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Federal funds - City of Austin

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3 months 6 days ago #910 by CommissionerAnn
Replied by CommissionerAnn on topic Federal funds - City of Austin
Earlier this evening, the City voted 11-0 to allocate their ARPA funds to address homelessness, food security, childcare, community health and resiliency, workforce and to support of the music industry. In our early discussions for using ARPA dollars, most of our priorities aligned with these. I'm encouraged that we have identified real need in the community and together with other partners like the City, can indeed move the needle in these areas. I'm attaching two documents from Council Members Altar and Tovo that provided the basis for the today's Council Action. I like how they drafted guidance to accompany their early funding decisions (they passed other guidance amendments, too) as a way to give staff direction in light of the community collaboration needed to achieve success in these areas.

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4 months 1 week ago #897 by CommissionerAnn
Federal funds was created by CommissionerAnn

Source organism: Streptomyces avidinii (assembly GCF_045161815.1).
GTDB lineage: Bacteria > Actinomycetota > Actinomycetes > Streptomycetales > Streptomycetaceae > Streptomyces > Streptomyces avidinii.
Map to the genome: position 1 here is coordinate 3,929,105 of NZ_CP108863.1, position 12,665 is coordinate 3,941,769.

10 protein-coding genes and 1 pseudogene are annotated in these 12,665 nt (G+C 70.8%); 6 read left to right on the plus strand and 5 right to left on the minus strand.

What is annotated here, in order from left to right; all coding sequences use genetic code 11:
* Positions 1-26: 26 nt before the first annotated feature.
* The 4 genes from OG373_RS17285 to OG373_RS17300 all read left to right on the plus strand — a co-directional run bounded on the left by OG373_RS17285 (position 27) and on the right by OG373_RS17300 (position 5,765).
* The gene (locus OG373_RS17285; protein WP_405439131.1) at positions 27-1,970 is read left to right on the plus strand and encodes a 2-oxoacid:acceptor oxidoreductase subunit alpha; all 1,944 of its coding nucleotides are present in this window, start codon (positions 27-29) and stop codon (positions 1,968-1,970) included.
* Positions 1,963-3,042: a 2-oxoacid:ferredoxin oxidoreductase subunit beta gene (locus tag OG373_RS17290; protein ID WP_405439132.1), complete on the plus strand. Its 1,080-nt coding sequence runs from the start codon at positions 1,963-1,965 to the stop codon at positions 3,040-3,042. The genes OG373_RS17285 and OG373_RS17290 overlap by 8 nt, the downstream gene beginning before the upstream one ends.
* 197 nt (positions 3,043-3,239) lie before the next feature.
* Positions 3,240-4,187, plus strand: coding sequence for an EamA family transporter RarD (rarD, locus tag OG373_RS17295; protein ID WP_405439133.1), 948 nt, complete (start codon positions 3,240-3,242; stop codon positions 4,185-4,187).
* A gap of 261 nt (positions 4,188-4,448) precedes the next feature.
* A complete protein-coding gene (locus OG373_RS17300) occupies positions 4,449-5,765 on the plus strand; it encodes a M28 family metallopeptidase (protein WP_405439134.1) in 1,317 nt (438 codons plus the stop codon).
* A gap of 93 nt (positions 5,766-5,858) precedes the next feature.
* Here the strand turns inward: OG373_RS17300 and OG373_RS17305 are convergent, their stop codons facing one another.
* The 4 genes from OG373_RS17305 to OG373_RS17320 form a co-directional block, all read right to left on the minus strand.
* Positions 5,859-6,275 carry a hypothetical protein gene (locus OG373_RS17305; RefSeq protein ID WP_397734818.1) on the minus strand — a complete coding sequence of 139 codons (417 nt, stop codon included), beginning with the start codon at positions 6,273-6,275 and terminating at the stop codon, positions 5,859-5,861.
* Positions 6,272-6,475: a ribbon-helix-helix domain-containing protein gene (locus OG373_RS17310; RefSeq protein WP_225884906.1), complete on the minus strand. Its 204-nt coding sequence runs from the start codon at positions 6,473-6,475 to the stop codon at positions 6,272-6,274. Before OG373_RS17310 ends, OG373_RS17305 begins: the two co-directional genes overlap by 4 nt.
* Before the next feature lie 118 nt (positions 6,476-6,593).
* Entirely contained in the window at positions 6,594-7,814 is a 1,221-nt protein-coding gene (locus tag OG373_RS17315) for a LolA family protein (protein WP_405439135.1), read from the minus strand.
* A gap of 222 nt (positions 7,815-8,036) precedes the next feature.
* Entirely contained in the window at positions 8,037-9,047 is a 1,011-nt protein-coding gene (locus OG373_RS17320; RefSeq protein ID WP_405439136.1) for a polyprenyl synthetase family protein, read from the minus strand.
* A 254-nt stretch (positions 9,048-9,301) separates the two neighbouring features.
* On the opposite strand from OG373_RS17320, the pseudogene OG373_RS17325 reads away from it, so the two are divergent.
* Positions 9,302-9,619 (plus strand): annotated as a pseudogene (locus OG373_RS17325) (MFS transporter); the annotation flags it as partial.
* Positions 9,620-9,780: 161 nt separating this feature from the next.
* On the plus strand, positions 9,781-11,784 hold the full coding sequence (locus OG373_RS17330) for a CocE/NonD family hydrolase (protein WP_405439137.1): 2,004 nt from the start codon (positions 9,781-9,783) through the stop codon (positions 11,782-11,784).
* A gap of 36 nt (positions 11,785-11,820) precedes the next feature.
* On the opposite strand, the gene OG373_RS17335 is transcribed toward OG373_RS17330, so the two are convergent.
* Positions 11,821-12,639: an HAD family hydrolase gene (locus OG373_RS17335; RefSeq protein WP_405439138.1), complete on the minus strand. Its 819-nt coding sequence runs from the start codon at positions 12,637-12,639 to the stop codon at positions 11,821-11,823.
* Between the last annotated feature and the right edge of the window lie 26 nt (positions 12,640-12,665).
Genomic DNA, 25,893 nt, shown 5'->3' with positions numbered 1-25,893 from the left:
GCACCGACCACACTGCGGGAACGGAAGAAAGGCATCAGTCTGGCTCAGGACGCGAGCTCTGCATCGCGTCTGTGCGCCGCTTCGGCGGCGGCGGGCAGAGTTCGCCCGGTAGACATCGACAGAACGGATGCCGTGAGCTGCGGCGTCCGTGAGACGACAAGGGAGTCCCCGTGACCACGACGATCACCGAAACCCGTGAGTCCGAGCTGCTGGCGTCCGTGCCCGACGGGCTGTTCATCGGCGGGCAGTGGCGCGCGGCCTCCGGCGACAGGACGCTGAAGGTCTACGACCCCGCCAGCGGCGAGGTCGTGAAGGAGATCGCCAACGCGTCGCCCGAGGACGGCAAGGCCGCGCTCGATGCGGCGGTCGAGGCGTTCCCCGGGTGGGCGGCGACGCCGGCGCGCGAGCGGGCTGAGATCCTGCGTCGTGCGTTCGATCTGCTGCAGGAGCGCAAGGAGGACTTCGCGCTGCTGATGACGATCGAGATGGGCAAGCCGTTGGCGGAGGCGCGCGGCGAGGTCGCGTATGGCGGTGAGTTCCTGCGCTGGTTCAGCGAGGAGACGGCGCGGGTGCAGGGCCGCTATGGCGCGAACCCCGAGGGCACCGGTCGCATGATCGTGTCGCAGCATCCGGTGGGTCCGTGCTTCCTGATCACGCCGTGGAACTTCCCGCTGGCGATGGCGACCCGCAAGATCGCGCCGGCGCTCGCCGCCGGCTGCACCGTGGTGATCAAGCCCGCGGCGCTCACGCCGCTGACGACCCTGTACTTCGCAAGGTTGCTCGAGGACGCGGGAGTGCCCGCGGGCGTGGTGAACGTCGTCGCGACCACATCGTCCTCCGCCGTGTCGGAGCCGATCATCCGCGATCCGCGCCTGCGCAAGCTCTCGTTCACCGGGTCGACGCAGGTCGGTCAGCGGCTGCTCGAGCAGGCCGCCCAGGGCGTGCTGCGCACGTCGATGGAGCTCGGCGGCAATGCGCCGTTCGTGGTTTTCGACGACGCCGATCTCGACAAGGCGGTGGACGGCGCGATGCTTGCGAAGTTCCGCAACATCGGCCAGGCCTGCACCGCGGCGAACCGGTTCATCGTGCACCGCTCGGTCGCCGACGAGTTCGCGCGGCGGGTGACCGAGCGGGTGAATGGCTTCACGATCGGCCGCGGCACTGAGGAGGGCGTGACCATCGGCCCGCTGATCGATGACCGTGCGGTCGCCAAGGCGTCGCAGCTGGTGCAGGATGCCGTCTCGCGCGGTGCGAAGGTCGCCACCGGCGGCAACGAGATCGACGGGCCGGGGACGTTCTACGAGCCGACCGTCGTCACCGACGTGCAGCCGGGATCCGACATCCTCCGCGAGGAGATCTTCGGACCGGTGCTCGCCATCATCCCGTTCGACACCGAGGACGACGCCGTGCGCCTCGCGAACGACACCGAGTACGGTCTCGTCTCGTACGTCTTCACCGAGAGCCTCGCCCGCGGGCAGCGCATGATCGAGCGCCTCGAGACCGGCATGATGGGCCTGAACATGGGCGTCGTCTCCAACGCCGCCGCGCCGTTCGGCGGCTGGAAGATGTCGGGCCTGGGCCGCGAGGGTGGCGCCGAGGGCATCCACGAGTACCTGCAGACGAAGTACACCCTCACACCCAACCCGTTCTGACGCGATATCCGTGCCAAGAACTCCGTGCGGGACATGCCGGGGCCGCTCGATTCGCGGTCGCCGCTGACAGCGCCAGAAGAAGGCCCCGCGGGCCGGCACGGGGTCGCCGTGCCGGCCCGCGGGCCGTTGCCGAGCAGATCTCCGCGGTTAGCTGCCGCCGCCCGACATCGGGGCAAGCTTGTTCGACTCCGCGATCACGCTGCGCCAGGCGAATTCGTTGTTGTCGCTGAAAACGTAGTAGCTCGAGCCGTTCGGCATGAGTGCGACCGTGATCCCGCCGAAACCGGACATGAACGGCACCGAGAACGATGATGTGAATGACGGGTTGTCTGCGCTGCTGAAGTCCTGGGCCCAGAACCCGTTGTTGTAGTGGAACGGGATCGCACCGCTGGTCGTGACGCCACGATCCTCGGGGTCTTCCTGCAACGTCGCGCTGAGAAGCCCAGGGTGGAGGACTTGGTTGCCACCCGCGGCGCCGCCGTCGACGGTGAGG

I’m reviewing last week’s memo from our PBO team regarding federal funding and it’s striking how aligned we Court members seem to be on areas that we need to address.  If you looked at what I prioritized, you see that I’m particularly interested in strengthening community resiliency thru emergency preparedness, green jobs & conservation and in addressing homelessness by expanding access to affordable housing, rental assistance and mental, physical and behavioral healthcare as well as diversion from the criminal justice system.  While we will need to grow County staff in some areas to accomplish this work, I envision investing with community-based partners to scale strategies in all of these areas.  Given my work with many of these partners for nearly a decade prior to my being elected, I’m eager to collaborate and coordinate so we can make sustainable, transformational change. I believe that the federal dollars soon available to us and other local governments are sizeable and present us both a responsibility and opportunity to be transformational.  These are not typical one-time funds that present a challenge in year two.  These are billion-dollar pots of money that require us to be bold and wise.   I support the concept laid out by Travis County Purchasing Budget Office that we prioritize funding for both first release (as soon as June) and 2nd and  3rd or 4th rounds as plans and programs develop.I’m encouraged that if we strategize to draw down not only our specific Travis County allotment but also the maximum amount that we can from the myriad other large federal funds for rental assistance, food assistance, small business assistance, childcare assistance, infrastructure, etc., we can scale effective programs over multiple years, 2021-2024.  Most grants and contracts to non-profit organizations are small and for 1 year only.  Two- and three-year funding assurance – as long as outcomes are being delivered - at amounts that actually cover program costs would be game changers, and would catalyze the collective impact we have envisioned but never realized.  Successful transformation that’s sustainable requires we begin in partnership with the people in need.  “Nothing about us without us,” was the mantra of the youth engaged with community efforts to end youth homelessness, a community goal that we are close to achieving and can with a final funding surge.  I support several layers of community engagement to make sure we are capturing lived experience, best practices and evidenced based solutions.  Timing our investments – first release in June, followed by additional funding decisions as we are ready, allows us to both lean into already completed engagement and incorporate new input.Capacity for real transformation also requires that we collaborate and coordinate with our regional governmental partners who also have access to federal funds, and with our private partners who can help us both make (1) wise community investments in conjunction with their philanthropy, and (2) begin now to prepare with us for the federal funding cliff after 2024.  Many partners, public and private participate with us already on building our County plans and other community plans (like childcare, workforce, re-entry, homelessness.)  These partners use community data and state and national research to analyze program outcomes, housing needs, funding gaps and opportunities, and they engage clients, patients, providers and consumers on what’s working and what’s not.  For years, Travis County HHS has required non—profit organizations requesting County dollars to identify where in community plans and collaborations their program fits.  But, our community lacks overarching community planning that actually impacts funding decisions.  I believe that we should (1) use this surge of federal funding in collaborative ways that achieve and model transformational, collective impact and (2) use the next 3 years to build with our partners a solid plan to sustain what’s needed Beyond2024.So, as we continue to discuss our process for making wise investments, I suggest we reference already developed community plans and move forward with the following:Addressing Homelessness1.       Provide rental assistance, job training & counseling to help end youth homelessness in 20222.       Contribute to the community-wide effort to resolve unsheltered homelessness by re-housing 3000 people in 3 years thru permanent supportive housing and rapid rehousing strategies3.       Create the Travis Center as a jail diversion resource that’s equipped with rental assistance, housing location services, employment counseling and other supports including access to mental, physical and behavioral healthcare 4.       Explore ways to incentivize more, deeply affordable housing across the County and require that these developments participate in the effort to rehouse peopleThe above initiatives are informed by the 2017 Action Plan to End Homelessness, the ECHO report Addressing Racial Disparities in Austin/Travis County 2019,  the Coordinated Community Plan to Prevent & End Youth Homelessness and the 2021 Summit to Resolve Unsheltered Homelessness as well as support from the Behavioral Health Advisory Committee,  the Re-entry Roundtable and the local report, Locked Out: Criminal History Barriers to Affordable Rental Housing in Austin, Tx.Strengthen our Workforce1.       Increase access to childcare and strengthen the childcare network2.       Increase job training and skill development programs including development of the Travis County Civilian Climate Corps to improve our resiliency to climate change & pandemicsThese initiatives are informed by the United Way’s Success by 6 Coalition and 2-Gen Coalition strategic plans, Austin Metro Area Master Community Workforce Plan, Workforce Solutions, Travis County HHS investment strategy, Austin Travis County Community Wildfire Protection Plan, City of Austin Civilian Conservation CorpsBuild resiliency to Climate Change1.       Catalyze neighborhood and developer efforts to harden homes against fire and reduce fire risk/intensity in open space2.       Implement plans to reduce carbon emissions to net zero (teleworking, electric vehicles, etc.)This work is informed by local, state and federal plans including Austin Travis County Community Wildfire Protection Plan, the Wildland Urban Interface Code, the Balcones Canyonlands Plan, Travis County Climate Action PlanOther needed InvestmentsI’m certain that there are many more plans to reference here and other much needed work to accomplish in collaboration with our partners.  In addition to moving forward the work described above, we should concurrently explore with our partners a process to engage community stakeholders on system-level priorities and strategies for addressing other community needs caused, impacted and revealed by COVID. I’d like this work to include an equity focused, incubator strategy to fund grassroot initiatives that do not initially qualify for federal funding and would struggle to meet County purchasing requirements.